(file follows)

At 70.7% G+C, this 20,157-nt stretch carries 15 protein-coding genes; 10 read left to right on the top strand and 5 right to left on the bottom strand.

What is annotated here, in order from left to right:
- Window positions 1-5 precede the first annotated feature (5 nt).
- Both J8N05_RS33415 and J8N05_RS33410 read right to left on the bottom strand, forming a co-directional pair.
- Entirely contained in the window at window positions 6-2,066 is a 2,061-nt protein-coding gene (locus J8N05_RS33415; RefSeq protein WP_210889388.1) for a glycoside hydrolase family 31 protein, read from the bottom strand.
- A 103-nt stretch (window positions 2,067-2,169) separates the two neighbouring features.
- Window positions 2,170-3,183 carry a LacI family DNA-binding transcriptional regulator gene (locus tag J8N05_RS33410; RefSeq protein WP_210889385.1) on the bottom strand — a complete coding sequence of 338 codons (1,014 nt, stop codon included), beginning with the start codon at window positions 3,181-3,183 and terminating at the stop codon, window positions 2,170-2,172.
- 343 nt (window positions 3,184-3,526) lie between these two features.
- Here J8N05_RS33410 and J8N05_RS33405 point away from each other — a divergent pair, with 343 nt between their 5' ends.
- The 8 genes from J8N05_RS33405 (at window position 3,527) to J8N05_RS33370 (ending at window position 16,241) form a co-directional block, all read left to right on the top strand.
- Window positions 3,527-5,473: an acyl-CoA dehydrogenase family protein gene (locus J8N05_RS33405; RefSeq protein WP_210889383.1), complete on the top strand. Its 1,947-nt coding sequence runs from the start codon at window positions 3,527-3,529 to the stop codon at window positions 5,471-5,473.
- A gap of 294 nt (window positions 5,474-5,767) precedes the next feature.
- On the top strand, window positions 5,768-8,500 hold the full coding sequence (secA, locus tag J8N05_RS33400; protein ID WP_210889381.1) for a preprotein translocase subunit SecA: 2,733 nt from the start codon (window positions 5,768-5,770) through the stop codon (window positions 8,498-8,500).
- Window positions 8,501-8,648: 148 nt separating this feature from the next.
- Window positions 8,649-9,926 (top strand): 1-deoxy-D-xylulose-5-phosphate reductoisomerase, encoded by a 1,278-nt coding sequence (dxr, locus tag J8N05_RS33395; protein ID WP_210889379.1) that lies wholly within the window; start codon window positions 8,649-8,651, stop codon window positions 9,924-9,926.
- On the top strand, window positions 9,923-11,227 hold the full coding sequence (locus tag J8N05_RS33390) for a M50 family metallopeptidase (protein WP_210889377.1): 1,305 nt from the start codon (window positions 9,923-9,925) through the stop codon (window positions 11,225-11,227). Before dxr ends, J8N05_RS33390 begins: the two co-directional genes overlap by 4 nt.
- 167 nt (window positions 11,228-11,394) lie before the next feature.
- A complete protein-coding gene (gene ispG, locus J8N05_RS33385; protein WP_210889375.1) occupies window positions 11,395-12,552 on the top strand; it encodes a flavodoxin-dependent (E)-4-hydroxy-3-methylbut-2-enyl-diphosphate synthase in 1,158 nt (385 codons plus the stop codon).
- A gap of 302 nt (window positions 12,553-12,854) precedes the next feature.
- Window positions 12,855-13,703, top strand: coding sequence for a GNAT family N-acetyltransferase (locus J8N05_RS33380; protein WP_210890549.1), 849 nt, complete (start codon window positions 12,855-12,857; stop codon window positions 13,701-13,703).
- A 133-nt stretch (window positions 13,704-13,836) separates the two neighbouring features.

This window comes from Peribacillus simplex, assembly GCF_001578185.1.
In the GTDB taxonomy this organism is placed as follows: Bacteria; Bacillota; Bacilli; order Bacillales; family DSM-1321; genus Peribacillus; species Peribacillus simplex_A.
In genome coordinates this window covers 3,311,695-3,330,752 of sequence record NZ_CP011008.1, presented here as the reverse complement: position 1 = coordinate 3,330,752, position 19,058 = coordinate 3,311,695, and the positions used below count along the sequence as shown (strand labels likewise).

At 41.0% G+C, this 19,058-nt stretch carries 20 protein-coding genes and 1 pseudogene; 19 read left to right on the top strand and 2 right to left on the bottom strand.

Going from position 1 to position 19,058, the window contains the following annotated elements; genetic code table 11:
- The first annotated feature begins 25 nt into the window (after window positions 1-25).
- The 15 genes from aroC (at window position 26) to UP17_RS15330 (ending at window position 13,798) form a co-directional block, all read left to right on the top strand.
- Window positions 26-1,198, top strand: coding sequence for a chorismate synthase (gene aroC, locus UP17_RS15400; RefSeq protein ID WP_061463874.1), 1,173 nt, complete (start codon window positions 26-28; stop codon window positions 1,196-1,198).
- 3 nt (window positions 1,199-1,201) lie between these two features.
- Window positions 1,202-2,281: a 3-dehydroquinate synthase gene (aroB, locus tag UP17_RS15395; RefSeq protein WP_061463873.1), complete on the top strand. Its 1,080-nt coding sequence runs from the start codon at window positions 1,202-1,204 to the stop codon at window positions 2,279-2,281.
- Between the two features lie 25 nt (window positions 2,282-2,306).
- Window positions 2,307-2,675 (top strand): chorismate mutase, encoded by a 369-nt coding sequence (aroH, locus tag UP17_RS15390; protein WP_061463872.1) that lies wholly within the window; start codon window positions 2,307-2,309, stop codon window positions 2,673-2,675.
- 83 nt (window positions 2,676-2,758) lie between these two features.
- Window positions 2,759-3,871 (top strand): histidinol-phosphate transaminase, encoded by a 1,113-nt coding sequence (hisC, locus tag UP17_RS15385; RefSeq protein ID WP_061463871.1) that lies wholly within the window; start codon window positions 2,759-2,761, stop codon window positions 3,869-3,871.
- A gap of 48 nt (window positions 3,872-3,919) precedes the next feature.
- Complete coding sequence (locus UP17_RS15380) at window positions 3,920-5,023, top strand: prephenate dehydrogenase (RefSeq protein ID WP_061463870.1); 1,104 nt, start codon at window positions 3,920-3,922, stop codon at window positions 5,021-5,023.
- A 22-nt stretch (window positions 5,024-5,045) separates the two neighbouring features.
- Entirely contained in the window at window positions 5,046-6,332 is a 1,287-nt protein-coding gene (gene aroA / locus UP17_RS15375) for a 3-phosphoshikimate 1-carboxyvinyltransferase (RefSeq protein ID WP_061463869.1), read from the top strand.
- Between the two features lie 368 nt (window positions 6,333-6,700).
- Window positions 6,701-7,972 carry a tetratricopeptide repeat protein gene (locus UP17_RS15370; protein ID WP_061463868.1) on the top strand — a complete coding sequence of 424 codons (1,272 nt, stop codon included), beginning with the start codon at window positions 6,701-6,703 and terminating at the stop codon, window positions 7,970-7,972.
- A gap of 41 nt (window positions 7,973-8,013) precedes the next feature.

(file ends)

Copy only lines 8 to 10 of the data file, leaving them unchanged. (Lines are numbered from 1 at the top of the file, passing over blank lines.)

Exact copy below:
- 343 nt (window positions 3,184-3,526) lie between these two features.
- Here J8N05_RS33410 and J8N05_RS33405 point away from each other — a divergent pair, with 343 nt between their 5' ends.
- The 8 genes from J8N05_RS33405 (at window position 3,527) to J8N05_RS33370 (ending at window position 16,241) form a co-directional block, all read left to right on the top strand.